Rowena Smith, (pictured), owner of the Old China Hand in Clerkenwell, hasn't had a kitchen for the last 15 years, after she said it became too stressful to operate

An exterior of the Old China Hand pub in Clerkenwell which opens from Wednesday to Saturday

Egil Johansen, who runs The Kenton in Hackney, east London , told MailOnline he stopped serving food last year after his gas and electricity bills tripled

Rowena has taken several measures to keep her costs down, sometimes operating the bar on her own and opening from Wednesday to Saturday from 5pm only.

READ MORE:Britain's 'vanishing' pubs: How nearly 400 boozers have shut up shop in the first half of this year alone, with some regions hit harder than others... so how does YOURS fare?

<!- - ad: https://mads.dailymail.co.uk/v8/it/news/none/article/other/mpu_factbox.html?id=mpu_factbox_2 - ->


Years ago Rowena's pub was open seven days a week until 2am in the morning, but she said 'there's no business' on certain days anymore.

'I'll walk past all the pubs around us and I think what's the point of opening for six or 10 customers. I don't think I feel brave enough to add the other days on,' she said.

Figures from the BBPA revealed some 509 pubs shut for good in 2023, equating to a loss of 6,000 jobs - with 3,043 pubs going in the last six years. The UK total now stands at an estimated 45,306.

Alison Boutoille, 34, works with over 60 pub landlords in London, many of whom have had to adapt to survive, by changing their opening hours and closing on certain days of the week.

The French national launched CityStack two years ago with the aim of supporting independent pubs after the fallout of the Covid and the disproportionately large effect the pandemic had on the hospitality industry.

The initiative aims to help Londoners socialise within their budget and encourages people to visit pubs that are facing an unprecedented crisis due to staff shortages, skyrocketing energy costs, competition from supermarkets and declining footfall.

Alison Boutoille, 34, launched CityStack two years ago with the aim of supporting independent pubs after the fallout of the Covid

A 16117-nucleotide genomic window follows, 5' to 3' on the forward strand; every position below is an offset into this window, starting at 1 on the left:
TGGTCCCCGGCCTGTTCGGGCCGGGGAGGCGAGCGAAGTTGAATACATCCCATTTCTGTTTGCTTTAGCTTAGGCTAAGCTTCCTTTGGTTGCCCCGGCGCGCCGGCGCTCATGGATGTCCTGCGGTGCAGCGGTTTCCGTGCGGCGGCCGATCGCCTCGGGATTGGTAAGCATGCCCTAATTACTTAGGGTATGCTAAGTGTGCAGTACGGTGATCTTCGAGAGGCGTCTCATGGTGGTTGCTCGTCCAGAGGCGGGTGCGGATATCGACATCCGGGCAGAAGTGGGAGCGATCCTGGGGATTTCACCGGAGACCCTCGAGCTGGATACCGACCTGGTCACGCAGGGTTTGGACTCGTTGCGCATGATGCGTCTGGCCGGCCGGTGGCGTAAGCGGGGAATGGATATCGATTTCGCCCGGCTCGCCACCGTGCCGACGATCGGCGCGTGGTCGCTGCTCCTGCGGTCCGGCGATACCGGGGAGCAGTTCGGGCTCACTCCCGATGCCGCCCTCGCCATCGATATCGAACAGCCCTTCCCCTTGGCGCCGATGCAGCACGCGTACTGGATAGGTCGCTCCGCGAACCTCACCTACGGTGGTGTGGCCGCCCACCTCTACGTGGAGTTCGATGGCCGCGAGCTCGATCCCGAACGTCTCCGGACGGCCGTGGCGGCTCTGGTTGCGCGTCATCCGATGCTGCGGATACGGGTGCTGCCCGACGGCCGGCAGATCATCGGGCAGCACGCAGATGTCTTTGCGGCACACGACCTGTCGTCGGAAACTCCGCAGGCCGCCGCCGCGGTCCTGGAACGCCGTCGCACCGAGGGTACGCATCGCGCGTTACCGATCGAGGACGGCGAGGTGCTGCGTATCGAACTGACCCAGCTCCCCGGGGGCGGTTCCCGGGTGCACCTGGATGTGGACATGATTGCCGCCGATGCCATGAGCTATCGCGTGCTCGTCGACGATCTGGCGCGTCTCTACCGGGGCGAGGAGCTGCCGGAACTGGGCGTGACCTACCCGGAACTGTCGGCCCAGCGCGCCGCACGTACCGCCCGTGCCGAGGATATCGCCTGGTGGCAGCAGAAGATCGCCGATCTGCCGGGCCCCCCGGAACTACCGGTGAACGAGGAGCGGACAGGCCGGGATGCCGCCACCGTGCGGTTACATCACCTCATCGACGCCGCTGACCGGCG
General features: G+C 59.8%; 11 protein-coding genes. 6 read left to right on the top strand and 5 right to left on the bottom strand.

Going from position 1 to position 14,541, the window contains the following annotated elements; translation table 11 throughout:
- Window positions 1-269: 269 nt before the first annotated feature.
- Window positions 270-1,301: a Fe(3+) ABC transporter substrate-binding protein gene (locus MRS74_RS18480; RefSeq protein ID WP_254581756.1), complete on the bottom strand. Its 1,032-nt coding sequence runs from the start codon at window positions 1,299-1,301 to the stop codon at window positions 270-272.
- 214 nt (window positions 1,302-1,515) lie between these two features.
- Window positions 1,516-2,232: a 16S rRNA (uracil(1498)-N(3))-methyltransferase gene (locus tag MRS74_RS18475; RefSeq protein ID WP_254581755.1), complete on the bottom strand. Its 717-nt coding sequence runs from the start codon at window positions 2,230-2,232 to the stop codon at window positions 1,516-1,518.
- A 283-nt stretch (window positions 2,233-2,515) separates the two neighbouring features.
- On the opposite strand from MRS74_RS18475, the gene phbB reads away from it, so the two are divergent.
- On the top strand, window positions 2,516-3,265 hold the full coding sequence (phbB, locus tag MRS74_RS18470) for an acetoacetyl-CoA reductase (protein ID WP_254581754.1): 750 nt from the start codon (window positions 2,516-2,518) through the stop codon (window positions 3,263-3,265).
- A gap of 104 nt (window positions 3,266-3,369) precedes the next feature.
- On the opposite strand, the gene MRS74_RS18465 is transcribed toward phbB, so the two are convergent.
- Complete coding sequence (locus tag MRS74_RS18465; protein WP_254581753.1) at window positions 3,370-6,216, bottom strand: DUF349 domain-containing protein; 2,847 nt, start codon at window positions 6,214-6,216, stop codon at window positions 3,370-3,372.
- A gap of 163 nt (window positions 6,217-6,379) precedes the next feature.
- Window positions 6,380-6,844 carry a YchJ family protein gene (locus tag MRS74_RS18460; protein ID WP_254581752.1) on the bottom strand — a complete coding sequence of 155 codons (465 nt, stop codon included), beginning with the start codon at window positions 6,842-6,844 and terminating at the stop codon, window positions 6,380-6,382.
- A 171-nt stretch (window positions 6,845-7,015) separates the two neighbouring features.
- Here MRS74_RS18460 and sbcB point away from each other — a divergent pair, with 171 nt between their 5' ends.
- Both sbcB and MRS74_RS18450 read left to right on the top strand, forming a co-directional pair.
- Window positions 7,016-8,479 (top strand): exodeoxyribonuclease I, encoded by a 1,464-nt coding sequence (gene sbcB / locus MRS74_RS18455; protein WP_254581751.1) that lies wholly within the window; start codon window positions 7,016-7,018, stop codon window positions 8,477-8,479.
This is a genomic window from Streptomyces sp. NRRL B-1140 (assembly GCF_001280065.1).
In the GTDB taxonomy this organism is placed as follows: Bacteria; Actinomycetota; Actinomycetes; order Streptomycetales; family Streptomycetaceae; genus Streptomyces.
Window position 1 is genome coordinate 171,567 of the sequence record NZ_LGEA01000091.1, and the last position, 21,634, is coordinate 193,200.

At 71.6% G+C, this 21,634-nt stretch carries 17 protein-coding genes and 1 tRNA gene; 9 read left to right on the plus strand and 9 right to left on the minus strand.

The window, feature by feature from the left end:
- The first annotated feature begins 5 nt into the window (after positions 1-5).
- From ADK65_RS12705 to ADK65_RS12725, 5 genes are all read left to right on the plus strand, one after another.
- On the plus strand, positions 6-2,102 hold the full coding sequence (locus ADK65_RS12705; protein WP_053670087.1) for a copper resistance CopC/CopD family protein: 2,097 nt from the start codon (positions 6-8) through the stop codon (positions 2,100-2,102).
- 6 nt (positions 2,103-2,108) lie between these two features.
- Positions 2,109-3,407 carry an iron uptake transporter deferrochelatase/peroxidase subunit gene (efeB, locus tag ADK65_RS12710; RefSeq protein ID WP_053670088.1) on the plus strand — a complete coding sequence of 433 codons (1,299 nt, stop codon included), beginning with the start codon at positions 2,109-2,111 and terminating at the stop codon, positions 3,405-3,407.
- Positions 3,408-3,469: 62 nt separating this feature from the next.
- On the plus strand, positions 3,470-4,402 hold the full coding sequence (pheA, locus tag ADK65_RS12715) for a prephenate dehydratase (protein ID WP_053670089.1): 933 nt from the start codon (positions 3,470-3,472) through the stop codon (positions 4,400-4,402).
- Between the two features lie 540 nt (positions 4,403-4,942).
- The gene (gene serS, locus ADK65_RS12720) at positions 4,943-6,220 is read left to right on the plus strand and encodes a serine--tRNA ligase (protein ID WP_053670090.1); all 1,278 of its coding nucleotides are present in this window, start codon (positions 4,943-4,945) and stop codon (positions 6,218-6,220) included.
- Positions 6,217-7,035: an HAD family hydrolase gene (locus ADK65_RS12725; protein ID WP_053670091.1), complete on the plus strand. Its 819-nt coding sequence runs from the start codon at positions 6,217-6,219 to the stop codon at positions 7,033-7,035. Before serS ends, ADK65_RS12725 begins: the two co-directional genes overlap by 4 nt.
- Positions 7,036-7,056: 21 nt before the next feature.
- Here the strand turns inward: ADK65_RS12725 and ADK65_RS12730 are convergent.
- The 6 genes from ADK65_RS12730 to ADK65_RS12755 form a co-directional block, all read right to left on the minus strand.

She said: 'There is a shift in the way people go out now. It's much more concentrated and people might go out less late than they used to before.

READ MORE:Britain's barren boozers: Pubs say cost of living crisis and huge rises in energy bills means they have had to scale back operations with some venues closing as early as 8pm

<!- - ad: https://mads.dailymail.co.uk/v8/it/news/none/article/other/mpu_factbox.html?id=mpu_factbox_3 - ->


'Since Brexit it has become really complicated to recruit staff and keep them, but also with inflation and the cost-of-living in London it's very hard to find someone to work and afford rent in the city.

'They (pubs) really struggle to keep people working with them and end up doing everything themselves leading to a shrink in opening times.

'The reason I love pubs and everybody loves pubs is because you want to connect people and it's a place to gather communities and having these closed increases loneliness in people.'

Alison went on to explain the shift in people choosing to drink at home over going to the pub because it's 'cheaper and more convenient'.

For example, a four-pack of beer will cost around £4 to £5 in a supermarket, whereas the average cost of a pint in the UK is £4.70 as of 2024.

And cost isn't the only factor effecting pubs, with less people returning to a fully office-based working environment, there are less employees going out for after-work drinks.